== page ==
A Gentleman's Bargain
When I picked up Gentleman’s Bargain I had just finished reading a contemporary, a paranormal, and a mainstream fiction novel. All I wished for was a simple old-fashioned historical romance. Well, after struggling with this 300+ page story for over three weeks I’ve learned to be very careful with my wishes. This was an “old-fashioned historical,” all right, but not in a good way. Sometimes you truly do get what you ask for….
Garrett Monroe enjoys his life very much. And why shouldn’t he? He’s a handsome, wealthy, and extremely powerful banker and, most importantly, women adore him. He leaves them so satisfied they don’t seem to mind that he forgets their names as soon as they’re out the door. When it comes to women he’s a man with “the appetite of a starving coyote and the hide of a grizzly bear.” Unfortunately, his “Grams” who raised him and is the only woman he’s ever truly loved, wants him to put an end to his rakish ways. She wants him to marry before she dies, and health-wise things aren’t looking good for her. Garrett has no use for a real fiancée and decides to deceive his dear old Grams instead. He cooks up a scheme to hire an innocent, well-spoken girl who is desperate for money to pretend to be his true love. And where will he find the mythical creature willing to participate in this plan, you may wonder? Well, it’s simple. The perfect candidate happens to walk through the door just as this grand plan begins taking form in his head.
Claire Aldrich is a young lady down on her luck. Both of her parents are dead and she’s spent the last few years as a companion to an elderly lady who has recently passed away. She’s used the last of her funds traveling to San Francisco in search of her wayward brother, the only family she has left in the world. Desperate for work, she walks into a hotel planning to find a position as a maid. Instead she meets Garrett, who is immediately taken with her innocent beauty and presents his unique job opportunity. Claire balks at the idea of deceiving an old woman, but reluctantly agrees when Garrett convinces her that he can help locate her brother.
What are the odds of this façade turning into true, everlasting love? The first two hundred and twenty pages basically consist of Garrett’s lecherous attempts to seduce away Claire’s virginity while he bosses her around and refuses to admit that he’s falling for her “tangy wit.” She dodges him as best she can, but doesn’t stand a chance against his domineering presence and skillful tongue. Before you know it she is truly, madly, deeply in love with her bossy savior. Why? I haven’t a clue. There is very little positive character development so it’s difficult to figure out. Garrett may be lovely to look at, but he’s also arrogant, selfish, and humorless. He chastises her with bewitching banter like this when she shows a little spunk: “I’m the man who put a roof over your head and an engagement ring on your finger. You will be whatever I want you to be, Claire, whenever I want you to be it.” Someone catch me whilst I swoon. Once this plot line is stretched out to a torturous length, the author then switches gears and allows a slightly more interesting suspense angle to take over the story.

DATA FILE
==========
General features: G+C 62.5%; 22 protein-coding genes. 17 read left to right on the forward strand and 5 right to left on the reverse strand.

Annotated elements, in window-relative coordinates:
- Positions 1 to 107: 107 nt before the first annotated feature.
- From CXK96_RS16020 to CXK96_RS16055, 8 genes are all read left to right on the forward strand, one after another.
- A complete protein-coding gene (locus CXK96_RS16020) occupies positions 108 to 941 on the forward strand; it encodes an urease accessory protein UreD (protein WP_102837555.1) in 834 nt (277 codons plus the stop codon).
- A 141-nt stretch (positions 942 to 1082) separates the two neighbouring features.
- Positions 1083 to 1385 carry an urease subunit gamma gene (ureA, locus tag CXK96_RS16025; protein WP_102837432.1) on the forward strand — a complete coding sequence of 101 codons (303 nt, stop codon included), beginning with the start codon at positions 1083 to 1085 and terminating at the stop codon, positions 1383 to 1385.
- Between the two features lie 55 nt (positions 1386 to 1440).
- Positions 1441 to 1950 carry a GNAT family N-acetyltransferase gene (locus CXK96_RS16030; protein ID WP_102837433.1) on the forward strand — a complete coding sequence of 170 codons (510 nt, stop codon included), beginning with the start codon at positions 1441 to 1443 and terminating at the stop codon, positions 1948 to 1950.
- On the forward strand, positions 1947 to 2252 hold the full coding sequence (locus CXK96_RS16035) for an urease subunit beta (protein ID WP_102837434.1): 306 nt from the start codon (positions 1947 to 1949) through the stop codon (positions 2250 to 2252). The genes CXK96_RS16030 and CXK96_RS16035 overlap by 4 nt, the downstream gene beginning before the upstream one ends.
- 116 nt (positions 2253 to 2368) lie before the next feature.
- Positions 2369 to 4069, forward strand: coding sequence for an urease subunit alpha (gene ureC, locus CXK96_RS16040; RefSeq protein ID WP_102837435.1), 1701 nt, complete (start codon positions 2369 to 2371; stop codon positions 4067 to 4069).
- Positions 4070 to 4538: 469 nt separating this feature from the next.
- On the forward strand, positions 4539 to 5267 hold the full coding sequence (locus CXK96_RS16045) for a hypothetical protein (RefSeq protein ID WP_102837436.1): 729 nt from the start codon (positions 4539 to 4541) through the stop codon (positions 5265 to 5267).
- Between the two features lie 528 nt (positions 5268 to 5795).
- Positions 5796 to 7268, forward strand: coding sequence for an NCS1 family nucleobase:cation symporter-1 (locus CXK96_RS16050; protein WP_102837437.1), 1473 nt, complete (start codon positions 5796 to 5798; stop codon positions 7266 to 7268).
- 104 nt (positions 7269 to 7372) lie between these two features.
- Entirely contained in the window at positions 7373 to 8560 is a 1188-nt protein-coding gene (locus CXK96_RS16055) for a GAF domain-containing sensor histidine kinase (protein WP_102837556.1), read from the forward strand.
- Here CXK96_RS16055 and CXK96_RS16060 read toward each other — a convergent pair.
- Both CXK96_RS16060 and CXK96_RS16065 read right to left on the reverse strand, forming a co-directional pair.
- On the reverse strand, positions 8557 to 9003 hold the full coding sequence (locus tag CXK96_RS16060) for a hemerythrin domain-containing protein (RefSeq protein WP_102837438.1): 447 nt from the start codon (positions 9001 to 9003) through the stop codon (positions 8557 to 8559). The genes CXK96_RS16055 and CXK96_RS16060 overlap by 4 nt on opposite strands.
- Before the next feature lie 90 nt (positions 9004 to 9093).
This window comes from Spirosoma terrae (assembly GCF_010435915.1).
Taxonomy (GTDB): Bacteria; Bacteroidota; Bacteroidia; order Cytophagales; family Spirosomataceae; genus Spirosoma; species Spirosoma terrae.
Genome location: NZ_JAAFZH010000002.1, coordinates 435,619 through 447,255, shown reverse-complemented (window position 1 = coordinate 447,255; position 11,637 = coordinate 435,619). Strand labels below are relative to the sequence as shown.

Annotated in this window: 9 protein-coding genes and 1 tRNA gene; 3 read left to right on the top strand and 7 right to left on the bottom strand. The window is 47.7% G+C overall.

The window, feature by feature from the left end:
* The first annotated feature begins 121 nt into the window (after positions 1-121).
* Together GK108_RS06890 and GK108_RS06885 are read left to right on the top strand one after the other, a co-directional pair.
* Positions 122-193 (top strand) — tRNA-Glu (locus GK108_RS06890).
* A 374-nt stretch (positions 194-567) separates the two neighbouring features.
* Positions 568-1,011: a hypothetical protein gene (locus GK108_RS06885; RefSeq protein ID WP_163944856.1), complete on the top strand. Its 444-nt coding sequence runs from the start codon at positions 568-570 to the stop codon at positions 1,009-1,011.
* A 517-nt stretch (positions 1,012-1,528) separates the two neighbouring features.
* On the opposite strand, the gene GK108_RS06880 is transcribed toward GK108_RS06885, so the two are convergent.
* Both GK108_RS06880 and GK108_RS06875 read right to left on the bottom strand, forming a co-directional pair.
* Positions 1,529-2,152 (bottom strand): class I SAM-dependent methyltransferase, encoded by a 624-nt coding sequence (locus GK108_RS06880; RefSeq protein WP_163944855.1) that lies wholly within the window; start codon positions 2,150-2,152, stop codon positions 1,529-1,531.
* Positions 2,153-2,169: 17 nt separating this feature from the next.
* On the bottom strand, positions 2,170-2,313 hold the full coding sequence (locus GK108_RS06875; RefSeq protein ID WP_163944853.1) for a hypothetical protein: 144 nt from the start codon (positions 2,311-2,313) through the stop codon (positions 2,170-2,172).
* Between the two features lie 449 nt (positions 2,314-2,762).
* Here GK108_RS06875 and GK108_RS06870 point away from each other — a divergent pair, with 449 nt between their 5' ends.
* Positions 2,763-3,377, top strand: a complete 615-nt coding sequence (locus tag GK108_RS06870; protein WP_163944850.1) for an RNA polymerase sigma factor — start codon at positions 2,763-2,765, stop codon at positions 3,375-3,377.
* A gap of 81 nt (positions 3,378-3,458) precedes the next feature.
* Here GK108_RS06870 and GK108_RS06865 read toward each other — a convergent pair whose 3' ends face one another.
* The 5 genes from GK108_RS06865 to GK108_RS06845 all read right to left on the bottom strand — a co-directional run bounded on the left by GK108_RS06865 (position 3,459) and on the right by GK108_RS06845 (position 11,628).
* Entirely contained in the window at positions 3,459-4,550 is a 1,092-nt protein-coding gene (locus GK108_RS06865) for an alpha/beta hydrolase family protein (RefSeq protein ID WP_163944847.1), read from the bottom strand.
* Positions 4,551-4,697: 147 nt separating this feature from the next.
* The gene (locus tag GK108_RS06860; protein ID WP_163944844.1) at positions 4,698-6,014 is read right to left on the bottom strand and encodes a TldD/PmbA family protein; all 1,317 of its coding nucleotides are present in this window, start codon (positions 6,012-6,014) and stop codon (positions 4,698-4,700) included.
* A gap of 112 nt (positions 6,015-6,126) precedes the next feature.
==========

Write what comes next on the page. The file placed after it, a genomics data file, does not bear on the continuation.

A Lecher’s… uh, I mean Gentleman’s Bargain has all of the ingredients necessary to exhaust the patience of a long-time romance reader. There’s the dried-up old story line, the overbearing, uncharming older hero, and the feisty innocent young heroine who suffers from occasional bouts of TSTL-itis. But the major problem is the lack of wit, charm, emotion, and character development necessary to overcome all of the overused plot devices, cardboard people and the “My heart and private parts are aflutter it must be true love” -style romance. The result is a boring story with descriptive but uninvolving love scenes. Do yourself a favor and pick up something better than this painfully dull book. I wish I had. Maybe next time I’ll wish for my three weeks back.